The first thing I noticed about ‘How I Live Now’ by Meg Rosoff is the really strange writing. The narrative is really quick and choppy, and, although there is some form of dialogue, there is no actual dialogue. No quotation marks, just a kind of, ’I asked him who he was and he said he was my cousin,’ kind of thing. This is because the story is supposed to be being written by the main character and narrator, Daisy, and her writing kind of gets better as she goes, as if she were a novice writer at first, getting better as she goes. That makes sense, but it’s damn annoying at first, and I was about ready to put the book down because I was so uncomfortable with the style.
But I didn’t. Instead, I got sucked in by that fast storytelling, which quickly evolves into something unique and interesting. It grabs you up with its speed and doesn’t let you go. It doesn’t even let you think- you can only keep reading, and it’s only when you’ve finished the book that you realize what an amazing journey you’ve been on, what a piece of art you’ve just read.
I suppose ’How I Live Now’ is a teen book. That’s what section I found it in in the library. (I’ve never really understood this genre. What makes a teen book? Is it the length? The age of the characters? Neither of these rules seem to stand up- I’ve read adult books that were short or had teen characters. It’s certainly not the content. Most of the teen books I read deal with harsher or more explicit subject matter than many adult books.) The story follows Daisy, who comes to live with her aunt and cousins. Shortly after she arrives in England, the country is ripped apart by a war. The kids are left on their own, struggling to survive. And that’s not even half the plot. There are a number of side plots and stories which are also very interesting, and which lend themselves well to the main story. I had no idea what this book was going to be about when I read it, and it all took me completely by surprise.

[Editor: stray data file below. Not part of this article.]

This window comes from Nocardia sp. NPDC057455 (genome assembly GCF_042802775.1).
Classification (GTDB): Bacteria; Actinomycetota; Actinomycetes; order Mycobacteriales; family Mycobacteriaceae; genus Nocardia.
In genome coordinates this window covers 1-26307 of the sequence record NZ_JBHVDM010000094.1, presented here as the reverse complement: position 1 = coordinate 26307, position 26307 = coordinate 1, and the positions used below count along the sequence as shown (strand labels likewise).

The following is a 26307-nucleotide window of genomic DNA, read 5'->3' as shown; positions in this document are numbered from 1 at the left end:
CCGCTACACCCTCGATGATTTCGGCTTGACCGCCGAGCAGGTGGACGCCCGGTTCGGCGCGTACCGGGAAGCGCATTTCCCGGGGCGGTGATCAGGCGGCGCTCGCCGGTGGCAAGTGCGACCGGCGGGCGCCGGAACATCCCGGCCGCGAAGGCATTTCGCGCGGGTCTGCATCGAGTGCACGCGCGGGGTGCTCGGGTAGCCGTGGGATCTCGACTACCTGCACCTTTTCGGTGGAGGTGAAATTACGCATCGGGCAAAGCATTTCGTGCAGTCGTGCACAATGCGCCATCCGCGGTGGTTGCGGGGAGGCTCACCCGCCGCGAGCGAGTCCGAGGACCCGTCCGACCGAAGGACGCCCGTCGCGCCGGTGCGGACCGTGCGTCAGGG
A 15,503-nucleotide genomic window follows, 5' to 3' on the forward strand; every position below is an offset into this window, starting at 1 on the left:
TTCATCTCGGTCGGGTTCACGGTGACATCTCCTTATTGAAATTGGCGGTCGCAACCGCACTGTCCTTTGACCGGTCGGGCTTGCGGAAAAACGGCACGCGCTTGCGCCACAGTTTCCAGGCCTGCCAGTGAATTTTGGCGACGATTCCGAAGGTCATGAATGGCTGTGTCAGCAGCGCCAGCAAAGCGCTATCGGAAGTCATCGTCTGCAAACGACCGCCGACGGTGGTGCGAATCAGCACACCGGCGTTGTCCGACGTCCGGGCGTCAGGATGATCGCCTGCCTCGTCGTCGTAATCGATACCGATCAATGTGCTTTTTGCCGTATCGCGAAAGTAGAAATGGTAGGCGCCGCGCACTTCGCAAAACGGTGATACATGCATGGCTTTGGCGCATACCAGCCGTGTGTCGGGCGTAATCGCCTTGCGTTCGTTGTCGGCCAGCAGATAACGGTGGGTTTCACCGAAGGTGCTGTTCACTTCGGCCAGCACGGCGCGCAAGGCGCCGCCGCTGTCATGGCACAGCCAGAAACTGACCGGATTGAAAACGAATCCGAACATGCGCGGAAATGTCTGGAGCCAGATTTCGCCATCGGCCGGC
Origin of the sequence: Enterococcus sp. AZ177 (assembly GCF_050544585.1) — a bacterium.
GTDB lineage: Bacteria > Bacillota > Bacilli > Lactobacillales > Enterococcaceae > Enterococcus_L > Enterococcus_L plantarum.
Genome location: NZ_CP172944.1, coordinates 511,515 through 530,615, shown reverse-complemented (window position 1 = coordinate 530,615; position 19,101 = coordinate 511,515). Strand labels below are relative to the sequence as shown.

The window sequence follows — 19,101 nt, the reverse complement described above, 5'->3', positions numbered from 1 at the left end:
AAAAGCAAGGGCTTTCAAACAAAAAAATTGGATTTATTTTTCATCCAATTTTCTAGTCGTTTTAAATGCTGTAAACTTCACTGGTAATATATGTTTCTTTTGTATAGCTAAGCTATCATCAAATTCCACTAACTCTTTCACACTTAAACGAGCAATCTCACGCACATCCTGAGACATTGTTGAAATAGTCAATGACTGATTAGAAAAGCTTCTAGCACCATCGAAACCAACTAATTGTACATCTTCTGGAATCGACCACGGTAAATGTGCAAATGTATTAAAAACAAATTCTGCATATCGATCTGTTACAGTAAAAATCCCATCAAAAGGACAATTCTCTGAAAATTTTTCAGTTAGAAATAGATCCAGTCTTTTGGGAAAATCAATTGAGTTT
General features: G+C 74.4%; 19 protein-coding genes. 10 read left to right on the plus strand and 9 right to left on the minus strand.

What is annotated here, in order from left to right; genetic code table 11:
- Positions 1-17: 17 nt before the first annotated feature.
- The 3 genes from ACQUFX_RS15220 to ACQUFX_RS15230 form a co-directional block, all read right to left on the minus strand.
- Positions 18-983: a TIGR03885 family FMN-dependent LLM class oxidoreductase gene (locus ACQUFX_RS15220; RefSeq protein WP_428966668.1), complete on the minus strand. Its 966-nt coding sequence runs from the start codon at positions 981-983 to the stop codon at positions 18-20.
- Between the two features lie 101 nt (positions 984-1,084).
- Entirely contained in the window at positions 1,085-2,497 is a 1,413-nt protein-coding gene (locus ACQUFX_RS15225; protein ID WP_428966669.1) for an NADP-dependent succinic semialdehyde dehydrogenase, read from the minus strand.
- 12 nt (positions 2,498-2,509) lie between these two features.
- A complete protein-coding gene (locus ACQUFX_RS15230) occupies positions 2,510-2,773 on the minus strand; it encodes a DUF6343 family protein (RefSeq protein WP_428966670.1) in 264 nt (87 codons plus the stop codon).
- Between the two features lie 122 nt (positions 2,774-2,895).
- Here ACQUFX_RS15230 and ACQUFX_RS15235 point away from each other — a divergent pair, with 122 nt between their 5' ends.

The characters in this novel are extremely well developed. I felt like each one was a real person, like you could actually meet them. The story, which starts out simply, evolves into something scary and intense and beautiful and wonderful. I was stunned by the time I was done. The strange writing style sticks around, but you actually get used to it pretty quickly, and it stops being such a bother. It actually becomes kind of refreshing. Just don’t put this book down because you’re at first annoyed. You’ll really be missing out.